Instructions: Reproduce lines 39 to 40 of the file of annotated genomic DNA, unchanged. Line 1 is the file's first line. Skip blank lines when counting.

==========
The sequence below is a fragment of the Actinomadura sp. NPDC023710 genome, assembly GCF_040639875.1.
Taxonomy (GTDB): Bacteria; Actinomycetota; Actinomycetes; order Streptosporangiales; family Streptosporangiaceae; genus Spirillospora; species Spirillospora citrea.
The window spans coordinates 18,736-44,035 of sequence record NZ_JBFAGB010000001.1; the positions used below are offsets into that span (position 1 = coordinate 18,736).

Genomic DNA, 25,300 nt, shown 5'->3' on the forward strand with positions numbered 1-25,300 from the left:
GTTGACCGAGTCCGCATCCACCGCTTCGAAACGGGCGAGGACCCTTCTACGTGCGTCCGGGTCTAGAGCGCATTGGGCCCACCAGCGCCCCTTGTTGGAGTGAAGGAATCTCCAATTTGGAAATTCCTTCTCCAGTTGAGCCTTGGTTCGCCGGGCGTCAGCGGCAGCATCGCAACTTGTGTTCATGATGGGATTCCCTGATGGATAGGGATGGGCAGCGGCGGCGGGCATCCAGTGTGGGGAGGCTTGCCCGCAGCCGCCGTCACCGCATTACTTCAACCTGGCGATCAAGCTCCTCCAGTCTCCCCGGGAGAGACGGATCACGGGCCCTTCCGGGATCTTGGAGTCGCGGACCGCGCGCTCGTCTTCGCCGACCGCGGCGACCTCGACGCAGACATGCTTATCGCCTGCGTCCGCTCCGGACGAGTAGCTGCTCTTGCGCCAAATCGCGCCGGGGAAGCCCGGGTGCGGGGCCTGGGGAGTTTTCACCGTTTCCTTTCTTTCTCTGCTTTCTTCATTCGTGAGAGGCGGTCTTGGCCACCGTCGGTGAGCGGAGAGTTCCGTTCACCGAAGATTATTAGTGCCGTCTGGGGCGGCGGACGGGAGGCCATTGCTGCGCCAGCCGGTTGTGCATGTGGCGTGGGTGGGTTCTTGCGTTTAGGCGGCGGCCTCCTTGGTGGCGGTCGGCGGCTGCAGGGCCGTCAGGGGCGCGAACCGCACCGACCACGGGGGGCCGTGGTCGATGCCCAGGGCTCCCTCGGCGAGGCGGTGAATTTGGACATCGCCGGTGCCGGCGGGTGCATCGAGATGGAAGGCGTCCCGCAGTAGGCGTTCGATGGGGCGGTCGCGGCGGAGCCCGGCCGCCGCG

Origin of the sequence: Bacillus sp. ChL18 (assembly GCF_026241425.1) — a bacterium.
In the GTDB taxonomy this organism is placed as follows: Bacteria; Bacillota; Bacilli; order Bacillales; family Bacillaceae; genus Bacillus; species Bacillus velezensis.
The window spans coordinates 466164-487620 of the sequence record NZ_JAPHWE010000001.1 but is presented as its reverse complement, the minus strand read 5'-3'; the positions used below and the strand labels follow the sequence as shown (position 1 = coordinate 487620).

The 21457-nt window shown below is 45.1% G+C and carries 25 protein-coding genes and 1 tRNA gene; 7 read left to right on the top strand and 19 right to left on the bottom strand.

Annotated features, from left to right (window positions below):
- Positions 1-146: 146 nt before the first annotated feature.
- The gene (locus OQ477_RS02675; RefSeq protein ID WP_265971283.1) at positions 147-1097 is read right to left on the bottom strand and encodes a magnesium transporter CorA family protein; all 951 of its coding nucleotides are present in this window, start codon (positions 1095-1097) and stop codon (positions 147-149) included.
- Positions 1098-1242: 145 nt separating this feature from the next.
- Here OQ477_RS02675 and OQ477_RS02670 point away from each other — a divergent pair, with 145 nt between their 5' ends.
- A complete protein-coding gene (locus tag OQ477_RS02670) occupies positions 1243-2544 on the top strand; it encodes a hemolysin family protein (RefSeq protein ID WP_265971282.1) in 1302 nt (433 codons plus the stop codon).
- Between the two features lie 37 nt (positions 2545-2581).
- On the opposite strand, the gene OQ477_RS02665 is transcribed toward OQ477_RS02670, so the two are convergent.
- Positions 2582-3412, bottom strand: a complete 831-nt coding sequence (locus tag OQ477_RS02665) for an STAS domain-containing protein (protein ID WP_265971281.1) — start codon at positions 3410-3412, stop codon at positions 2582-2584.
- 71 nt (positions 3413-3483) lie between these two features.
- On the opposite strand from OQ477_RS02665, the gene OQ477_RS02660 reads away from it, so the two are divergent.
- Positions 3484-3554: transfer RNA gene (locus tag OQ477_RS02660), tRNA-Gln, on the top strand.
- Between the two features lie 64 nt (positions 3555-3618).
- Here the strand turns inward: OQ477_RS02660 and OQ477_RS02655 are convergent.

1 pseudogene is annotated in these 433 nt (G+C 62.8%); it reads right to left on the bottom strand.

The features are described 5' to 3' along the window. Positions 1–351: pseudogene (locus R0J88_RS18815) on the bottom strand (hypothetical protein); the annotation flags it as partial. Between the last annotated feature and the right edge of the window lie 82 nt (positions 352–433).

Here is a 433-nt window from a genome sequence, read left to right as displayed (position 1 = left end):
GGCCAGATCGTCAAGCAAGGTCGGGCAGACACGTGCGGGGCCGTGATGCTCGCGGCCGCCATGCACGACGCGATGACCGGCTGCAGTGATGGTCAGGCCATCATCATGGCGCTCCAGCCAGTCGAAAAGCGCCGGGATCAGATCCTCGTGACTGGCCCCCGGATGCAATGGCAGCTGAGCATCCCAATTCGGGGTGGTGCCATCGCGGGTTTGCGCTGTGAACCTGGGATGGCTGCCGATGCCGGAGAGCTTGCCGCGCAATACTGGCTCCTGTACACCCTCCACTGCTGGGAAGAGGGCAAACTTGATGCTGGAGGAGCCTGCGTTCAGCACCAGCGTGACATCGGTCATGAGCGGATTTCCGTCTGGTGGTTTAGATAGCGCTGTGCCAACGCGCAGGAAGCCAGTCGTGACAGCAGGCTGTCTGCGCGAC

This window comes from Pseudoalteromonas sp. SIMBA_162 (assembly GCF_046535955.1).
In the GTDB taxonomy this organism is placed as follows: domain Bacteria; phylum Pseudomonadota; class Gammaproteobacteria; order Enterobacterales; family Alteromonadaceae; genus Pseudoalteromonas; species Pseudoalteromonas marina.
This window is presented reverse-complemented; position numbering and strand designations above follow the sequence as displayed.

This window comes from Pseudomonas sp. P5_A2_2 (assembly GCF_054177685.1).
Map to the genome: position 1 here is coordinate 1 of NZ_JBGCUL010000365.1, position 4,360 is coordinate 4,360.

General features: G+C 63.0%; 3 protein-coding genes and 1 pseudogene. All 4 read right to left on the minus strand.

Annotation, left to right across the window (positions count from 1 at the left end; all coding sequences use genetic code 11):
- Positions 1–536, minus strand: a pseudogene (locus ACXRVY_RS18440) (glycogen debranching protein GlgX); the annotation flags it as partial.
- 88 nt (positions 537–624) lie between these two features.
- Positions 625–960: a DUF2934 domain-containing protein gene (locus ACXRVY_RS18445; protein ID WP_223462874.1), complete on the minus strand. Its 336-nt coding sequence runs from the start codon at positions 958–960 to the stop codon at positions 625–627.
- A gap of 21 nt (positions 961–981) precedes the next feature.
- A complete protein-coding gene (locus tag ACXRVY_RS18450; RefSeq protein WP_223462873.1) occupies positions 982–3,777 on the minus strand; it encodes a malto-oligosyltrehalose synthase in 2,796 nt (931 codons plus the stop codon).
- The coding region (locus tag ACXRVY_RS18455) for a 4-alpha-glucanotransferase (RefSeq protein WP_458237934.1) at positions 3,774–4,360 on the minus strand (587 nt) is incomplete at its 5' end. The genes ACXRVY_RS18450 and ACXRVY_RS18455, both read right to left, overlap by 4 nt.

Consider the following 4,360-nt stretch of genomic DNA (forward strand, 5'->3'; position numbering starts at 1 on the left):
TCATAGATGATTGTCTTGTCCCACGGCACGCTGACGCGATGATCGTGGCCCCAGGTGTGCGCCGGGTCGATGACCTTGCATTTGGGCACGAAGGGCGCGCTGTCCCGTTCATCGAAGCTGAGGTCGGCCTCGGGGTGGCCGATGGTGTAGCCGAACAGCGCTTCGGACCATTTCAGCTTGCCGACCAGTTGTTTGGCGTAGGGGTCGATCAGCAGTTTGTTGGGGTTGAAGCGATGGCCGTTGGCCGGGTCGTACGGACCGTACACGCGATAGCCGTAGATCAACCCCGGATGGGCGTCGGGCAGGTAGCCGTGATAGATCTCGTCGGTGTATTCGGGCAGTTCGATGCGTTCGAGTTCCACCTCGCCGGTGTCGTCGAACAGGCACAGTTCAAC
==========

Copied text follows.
- A complete protein-coding gene (locus tag ACXRVY_RS18450; RefSeq protein WP_223462873.1) occupies positions 982–3,777 on the minus strand; it encodes a malto-oligosyltrehalose synthase in 2,796 nt (931 codons plus the stop codon).
- The coding region (locus tag ACXRVY_RS18455) for a 4-alpha-glucanotransferase (RefSeq protein WP_458237934.1) at positions 3,774–4,360 on the minus strand (587 nt) is incomplete at its 5' end. The genes ACXRVY_RS18450 and ACXRVY_RS18455, both read right to left, overlap by 4 nt.